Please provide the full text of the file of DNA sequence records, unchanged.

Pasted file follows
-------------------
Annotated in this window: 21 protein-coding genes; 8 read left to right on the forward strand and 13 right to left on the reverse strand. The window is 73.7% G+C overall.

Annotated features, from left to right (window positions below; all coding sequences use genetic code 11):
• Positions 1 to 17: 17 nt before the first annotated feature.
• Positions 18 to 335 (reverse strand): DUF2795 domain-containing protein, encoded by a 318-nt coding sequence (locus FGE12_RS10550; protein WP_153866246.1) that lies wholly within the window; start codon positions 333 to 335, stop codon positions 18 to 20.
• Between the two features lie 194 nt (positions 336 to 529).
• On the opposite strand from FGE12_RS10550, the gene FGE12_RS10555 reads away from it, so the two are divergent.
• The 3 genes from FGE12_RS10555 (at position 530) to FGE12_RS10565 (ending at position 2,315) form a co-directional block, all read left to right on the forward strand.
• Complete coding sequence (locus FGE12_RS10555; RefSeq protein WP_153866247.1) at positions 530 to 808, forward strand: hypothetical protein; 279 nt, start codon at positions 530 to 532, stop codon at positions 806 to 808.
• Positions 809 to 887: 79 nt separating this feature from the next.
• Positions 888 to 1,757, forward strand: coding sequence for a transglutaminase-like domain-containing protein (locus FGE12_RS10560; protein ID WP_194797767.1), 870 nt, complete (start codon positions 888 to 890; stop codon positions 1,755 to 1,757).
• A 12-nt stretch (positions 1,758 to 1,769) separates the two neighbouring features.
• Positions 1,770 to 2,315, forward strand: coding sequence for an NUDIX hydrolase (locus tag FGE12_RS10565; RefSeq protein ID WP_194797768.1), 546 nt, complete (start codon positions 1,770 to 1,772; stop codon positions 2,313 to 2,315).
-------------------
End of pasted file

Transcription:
Annotated in this window: 21 protein-coding genes; 8 read left to right on the forward strand and 13 right to left on the reverse strand. The window is 73.7% G+C overall.

Annotated features, from left to right (window positions below; all coding sequences use genetic code 11):
• Positions 1 to 17: 17 nt before the first annotated feature.
• Positions 18 to 335 (reverse strand): DUF2795 domain-containing protein, encoded by a 318-nt coding sequence (locus FGE12_RS10550; protein WP_153866246.1) that lies wholly within the window; start codon positions 333 to 335, stop codon positions 18 to 20.
• Between the two features lie 194 nt (positions 336 to 529).
• On the opposite strand from FGE12_RS10550, the gene FGE12_RS10555 reads away from it, so the two are divergent.
• The 3 genes from FGE12_RS10555 (at position 530) to FGE12_RS10565 (ending at position 2,315) form a co-directional block, all read left to right on the forward strand.
• Complete coding sequence (locus FGE12_RS10555; RefSeq protein WP_153866247.1) at positions 530 to 808, forward strand: hypothetical protein; 279 nt, start codon at positions 530 to 532, stop codon at positions 806 to 808.
• Positions 809 to 887: 79 nt separating this feature from the next.
• Positions 888 to 1,757, forward strand: coding sequence for a transglutaminase-like domain-containing protein (locus FGE12_RS10560; protein ID WP_194797767.1), 870 nt, complete (start codon positions 888 to 890; stop codon positions 1,755 to 1,757).
• A 12-nt stretch (positions 1,758 to 1,769) separates the two neighbouring features.
• Positions 1,770 to 2,315, forward strand: coding sequence for an NUDIX hydrolase (locus tag FGE12_RS10565; RefSeq protein ID WP_194797768.1), 546 nt, complete (start codon positions 1,770 to 1,772; stop codon positions 2,313 to 2,315).